It would be a great thrill if we could go back to the past on a giant time travel machine, especially if we were not subject to the consequences of the dizzying, disorienting effects that I imagine come with traveling back in time in a tiny, tight machine. As for now, there seems to be little evidence to suggest this is a possibility for the average citizen. Due to this, we must consider other possibilities. Luckily, there is an easier way to accomplish a similar task.
This task begins with believing yourself to be in the past. As the saying goes, if you can believe it, you can make it happen. What we are doing is a close second to this. If it can be believed, it can seem real enough. To start, think of a time when you were happy with your writing. If you are very new to writing and cannot think of an earlier experience (or cannot remember a time when you were happy with writing), think of the reason why you wanted to try writing in the first place. You may do this exercise by thought or by writing it down. (I would suggest writing it down, as your thoughts can be collected more easily and you do not have to worry about forgetting any of the details.) There was a reason why you began. What got you interested in writing? What got you interested in the art of storytelling? Was it a movie, a book, a song that had a significant impact on you? Were you raised on a steady diet of books and art? Try to write more than just the minimum details (ex: “I liked reading To Kill a Mockingbird. It was a good book.”). If the example in the parenthesis looks close to your work so far, dig deeper. For example, plenty of books (insert “movies”, “sculptures”, etc. if need be) are “good”, but what made this one stand out? What amazed you about it? Thoughts may not flow instantly, and that is okay. Allow yourself the opportunity to sit with your piece. Fully realize the details of the moment or moments that captured your interest to be a writer.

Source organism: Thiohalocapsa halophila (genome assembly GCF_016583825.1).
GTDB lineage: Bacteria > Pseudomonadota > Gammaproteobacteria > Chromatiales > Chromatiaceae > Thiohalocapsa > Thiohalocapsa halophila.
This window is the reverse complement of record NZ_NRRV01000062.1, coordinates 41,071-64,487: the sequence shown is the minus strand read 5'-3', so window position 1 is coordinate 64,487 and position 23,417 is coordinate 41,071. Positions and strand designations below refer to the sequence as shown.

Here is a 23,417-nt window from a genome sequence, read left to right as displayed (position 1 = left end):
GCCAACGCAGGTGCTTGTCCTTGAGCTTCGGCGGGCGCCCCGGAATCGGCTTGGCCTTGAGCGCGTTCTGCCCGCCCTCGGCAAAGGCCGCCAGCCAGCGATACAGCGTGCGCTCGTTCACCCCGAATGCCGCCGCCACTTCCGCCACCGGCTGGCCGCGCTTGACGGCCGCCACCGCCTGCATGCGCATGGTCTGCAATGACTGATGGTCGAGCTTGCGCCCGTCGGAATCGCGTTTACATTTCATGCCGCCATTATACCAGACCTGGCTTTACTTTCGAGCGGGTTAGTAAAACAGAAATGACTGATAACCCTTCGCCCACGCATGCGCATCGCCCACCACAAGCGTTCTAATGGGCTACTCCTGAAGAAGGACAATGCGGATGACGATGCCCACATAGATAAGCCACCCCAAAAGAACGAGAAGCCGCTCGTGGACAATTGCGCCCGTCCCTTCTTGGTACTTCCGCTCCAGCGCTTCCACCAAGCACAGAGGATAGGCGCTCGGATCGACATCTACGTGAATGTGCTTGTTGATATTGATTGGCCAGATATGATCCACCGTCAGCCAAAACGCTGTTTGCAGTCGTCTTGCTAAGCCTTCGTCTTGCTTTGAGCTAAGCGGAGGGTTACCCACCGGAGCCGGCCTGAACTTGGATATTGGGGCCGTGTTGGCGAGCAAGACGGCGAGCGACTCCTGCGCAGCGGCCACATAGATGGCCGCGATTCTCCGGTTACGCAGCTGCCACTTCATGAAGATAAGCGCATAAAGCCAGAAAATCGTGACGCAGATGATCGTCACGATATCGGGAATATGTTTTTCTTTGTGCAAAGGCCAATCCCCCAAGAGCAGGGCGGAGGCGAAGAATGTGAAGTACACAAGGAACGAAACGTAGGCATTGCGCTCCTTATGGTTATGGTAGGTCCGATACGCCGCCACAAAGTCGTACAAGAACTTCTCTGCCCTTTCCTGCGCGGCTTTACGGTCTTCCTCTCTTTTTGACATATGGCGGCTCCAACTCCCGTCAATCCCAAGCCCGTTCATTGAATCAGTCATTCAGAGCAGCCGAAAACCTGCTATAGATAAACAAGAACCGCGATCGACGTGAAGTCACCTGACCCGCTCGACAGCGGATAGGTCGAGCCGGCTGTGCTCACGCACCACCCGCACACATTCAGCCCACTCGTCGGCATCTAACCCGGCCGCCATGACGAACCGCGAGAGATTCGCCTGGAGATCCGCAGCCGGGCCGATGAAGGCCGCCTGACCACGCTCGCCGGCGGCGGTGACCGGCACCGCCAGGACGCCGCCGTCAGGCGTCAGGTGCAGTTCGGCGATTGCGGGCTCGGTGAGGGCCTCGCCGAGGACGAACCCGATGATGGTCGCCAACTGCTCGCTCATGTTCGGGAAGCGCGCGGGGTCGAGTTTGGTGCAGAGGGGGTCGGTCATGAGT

When you are finished, look back at what you have written. Is there a line that speaks to you, a line that really answers the question of why you started? Make note of that line. Highlight it, print it (if written on a computer), and paste the line (or lines) somewhere you can see each day. Preferably, this should be someplace close to where you write. Keep that focus in line and remember that, if you want it (and are willing to put in the work), you can be someone else’s first writing love.
*Photo Courtesy of learntoembracethestruggle.com.